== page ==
One of the newest gemstones to appear recently on to the global market is Ammolite. Here in the United Kingdom, very few people have heard let alone seen this beautiful gemstone. Often Ammolite and Ammonites are confused but in fact are interrelated.
In our attempt to understand the gemstone Ammolite and its origins, we know that Ammonites are found all over the world, also here in the UK where the area of Lyme Regis and Charmouth are identified as areas where one can find specimens especially after a storm and where the cliffs have eroded. These are typically preserved shells of an ancient species of invertebrate animal that once dominated the earth's seas.
When North America first appeared as the Pacific Plate thrust up from below - forming Earth's newest cordillera, the Rocky Mountains - the Bearpaw Sea ran up the middle. It extended from what is presently the Arctic Circle to the Gulf of Mexico. It was warm, sheltered and teeming with life. In the shallows along the eastern slope of the Rockies there was an abundance of animals hunting,
feeding, breeding and dying. It held familiar creatures like Crabs, Lobsters, Cuttlefish, Turtles, Sharks and Ammonites swimming alongside prehistoric beasts such as Mosasaur, Ichthyosaurs and ten ton fish with jaws like draglines and teeth in the hundreds. They were thriving in an ocean that was rich with plankton due to the enormous amount of fresh water that flowed into it from the Rockies. This
is also when the dinosaurs made their brief appearance on the lands.
The Ammonite was among the most successful of species in this late Cretaceous marine tableau. It evolved from a common ancestor into a genus over fifty thousand species strong. They filled every
ecological niche in the early oceans. Some were passive plankton feeders that relied on the currents for movement. Other species were aggressive predators that hunted in packs, jetting along via hydro propulsion with powerful, razor-sharp beaks.
These creatures had one of the largest brains of their time and the largest specimen on record (found on the Antarctic continent) was over ten meters long. Ammonites thrived in every ocean on the planet.
Populations rose and fell, diversified into new forms then suffered periodic extinctions, only to mysteriously proliferate again. They continually evolved and adapted to changing climates and ecospheres.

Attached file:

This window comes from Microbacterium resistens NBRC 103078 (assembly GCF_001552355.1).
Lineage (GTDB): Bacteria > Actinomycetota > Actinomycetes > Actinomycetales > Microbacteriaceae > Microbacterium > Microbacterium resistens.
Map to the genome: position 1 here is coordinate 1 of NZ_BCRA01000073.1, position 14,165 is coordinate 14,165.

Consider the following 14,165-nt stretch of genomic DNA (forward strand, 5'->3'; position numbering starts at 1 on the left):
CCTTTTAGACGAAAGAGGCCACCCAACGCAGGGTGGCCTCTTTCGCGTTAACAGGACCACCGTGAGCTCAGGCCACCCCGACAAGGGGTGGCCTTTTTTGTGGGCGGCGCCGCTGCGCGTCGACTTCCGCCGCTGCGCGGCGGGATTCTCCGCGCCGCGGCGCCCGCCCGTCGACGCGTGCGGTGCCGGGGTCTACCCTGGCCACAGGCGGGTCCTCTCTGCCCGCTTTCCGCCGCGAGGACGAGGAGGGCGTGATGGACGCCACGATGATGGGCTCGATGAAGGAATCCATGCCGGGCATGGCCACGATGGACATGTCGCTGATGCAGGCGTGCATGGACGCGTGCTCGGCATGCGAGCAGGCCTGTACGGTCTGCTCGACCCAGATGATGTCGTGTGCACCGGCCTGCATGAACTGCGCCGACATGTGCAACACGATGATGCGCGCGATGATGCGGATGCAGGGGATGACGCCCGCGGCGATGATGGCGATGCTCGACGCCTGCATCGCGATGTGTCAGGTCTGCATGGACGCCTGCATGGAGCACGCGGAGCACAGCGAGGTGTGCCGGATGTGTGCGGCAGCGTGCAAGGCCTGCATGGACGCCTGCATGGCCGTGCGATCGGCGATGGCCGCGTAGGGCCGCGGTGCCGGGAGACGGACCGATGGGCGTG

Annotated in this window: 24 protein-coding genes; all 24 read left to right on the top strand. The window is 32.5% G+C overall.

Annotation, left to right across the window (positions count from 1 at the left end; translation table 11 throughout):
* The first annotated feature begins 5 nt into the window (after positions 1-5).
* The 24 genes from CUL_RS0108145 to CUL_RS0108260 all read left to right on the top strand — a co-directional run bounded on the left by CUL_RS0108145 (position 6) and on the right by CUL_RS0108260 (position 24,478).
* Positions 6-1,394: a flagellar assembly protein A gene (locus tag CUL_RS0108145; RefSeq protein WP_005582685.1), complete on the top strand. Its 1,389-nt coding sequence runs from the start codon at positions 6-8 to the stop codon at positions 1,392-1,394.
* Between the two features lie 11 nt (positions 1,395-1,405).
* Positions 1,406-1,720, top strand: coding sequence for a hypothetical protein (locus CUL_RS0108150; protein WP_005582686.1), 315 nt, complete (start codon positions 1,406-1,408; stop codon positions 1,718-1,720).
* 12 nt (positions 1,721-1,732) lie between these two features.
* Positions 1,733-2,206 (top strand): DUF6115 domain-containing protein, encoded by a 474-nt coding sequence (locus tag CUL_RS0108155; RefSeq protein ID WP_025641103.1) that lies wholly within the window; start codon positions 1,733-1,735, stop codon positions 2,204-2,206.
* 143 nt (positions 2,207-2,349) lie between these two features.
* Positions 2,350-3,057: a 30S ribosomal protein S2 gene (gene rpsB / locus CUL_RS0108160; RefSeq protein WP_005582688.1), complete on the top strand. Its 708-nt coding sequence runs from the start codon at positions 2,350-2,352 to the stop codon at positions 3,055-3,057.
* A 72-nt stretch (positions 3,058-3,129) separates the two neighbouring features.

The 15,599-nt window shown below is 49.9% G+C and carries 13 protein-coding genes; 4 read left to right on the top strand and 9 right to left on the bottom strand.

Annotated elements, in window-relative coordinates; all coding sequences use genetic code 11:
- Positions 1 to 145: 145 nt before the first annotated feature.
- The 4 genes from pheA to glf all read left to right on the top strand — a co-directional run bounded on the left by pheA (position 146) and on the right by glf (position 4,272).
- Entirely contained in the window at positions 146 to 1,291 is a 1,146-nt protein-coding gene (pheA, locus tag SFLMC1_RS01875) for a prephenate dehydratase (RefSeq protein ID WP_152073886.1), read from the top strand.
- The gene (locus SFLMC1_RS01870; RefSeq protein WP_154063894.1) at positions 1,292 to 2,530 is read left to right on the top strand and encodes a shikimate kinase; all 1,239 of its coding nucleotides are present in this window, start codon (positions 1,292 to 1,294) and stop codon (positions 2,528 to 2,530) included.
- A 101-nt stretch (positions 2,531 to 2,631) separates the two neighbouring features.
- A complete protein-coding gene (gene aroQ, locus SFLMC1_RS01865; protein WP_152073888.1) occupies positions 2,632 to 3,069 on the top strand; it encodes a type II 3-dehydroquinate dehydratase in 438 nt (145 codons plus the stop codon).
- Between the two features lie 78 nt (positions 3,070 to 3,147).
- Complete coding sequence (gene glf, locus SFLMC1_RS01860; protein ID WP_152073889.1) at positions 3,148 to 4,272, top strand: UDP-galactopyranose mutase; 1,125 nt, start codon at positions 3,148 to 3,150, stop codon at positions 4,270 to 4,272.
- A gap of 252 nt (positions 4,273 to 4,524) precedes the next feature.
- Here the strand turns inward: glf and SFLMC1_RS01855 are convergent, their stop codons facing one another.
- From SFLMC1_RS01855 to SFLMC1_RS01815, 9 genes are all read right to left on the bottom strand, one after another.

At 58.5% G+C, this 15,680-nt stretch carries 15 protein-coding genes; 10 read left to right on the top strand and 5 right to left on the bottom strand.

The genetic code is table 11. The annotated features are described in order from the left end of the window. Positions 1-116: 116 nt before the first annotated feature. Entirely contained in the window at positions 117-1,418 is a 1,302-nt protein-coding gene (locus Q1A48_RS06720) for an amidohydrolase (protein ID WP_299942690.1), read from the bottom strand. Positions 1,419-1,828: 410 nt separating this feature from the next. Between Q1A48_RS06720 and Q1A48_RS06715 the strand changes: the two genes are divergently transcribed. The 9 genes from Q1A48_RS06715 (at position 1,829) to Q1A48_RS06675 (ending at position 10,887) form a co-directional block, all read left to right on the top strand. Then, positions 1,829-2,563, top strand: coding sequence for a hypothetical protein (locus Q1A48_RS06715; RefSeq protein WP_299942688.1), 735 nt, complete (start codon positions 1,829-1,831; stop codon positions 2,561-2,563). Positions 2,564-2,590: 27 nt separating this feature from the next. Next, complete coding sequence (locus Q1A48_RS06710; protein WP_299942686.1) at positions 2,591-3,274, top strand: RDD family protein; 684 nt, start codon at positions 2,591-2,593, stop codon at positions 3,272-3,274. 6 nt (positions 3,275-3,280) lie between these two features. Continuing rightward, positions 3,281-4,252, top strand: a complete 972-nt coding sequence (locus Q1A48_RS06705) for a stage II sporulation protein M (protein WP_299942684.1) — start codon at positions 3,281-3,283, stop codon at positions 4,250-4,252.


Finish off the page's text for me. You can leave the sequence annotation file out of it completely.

In Ammonite structures, tubercles are found on the exterior of the shell which are bony protuberances (like small horns) along two converging lines of the spiral of the male. In the species Placenticeras
Intercalare this is also referred to as a "nipplite" and in Ammolites produces a spectacular rainbow eye that dances and follows the light.
Striations are natural wave like ribs that provided structural strength to the shell of the Ammonite and in Ammolites give rainbow lines that flow across the gemstone.
A Siphuncle was a tube structure that ran inside the edge of the spiral shell and controlled the buoyancy of the creature. Hand polished Ammolite gems from this portion of the fossil have gem material covering around three sides of the stone.
Suture gems show a distinctive leaf pattern in shallow indentations of the surface and occur through the partial collapse of the shell surface as it conforms around the fractal structure of the shell wall.
The Ammonite Placenticeras had the most complex suture lines of any of its kind. From a straight line on the vertical axis dividing the chambers of the animal like a wall it becomes infinitely broad as well
as long and becomes the shell covering itself.
Researchers today are divided on whether or not Mosasaurs and other marine reptiles ate Ammonites.
Some believe that the circular marks found on Ammonite fossils were made by Limpid Eels, a barnacle like parasite that would attach itself to the shell of the Ammonite and, with the help of gastric acids, bore in for a meal.
Cataclysmic volcanic activity from the growing Rocky Mountains periodically covered huge areas with meters thick ash that settled slowly to the shallow ocean floor killing all life below and capping the
remains beneath an iron rich Bentonite Clay. The clay effectively sealed off this layer of marine deposition and created a unique environment for mineralization. This is one of the theories behind the
development of the brilliant colours of the Bearpaw Ammolites.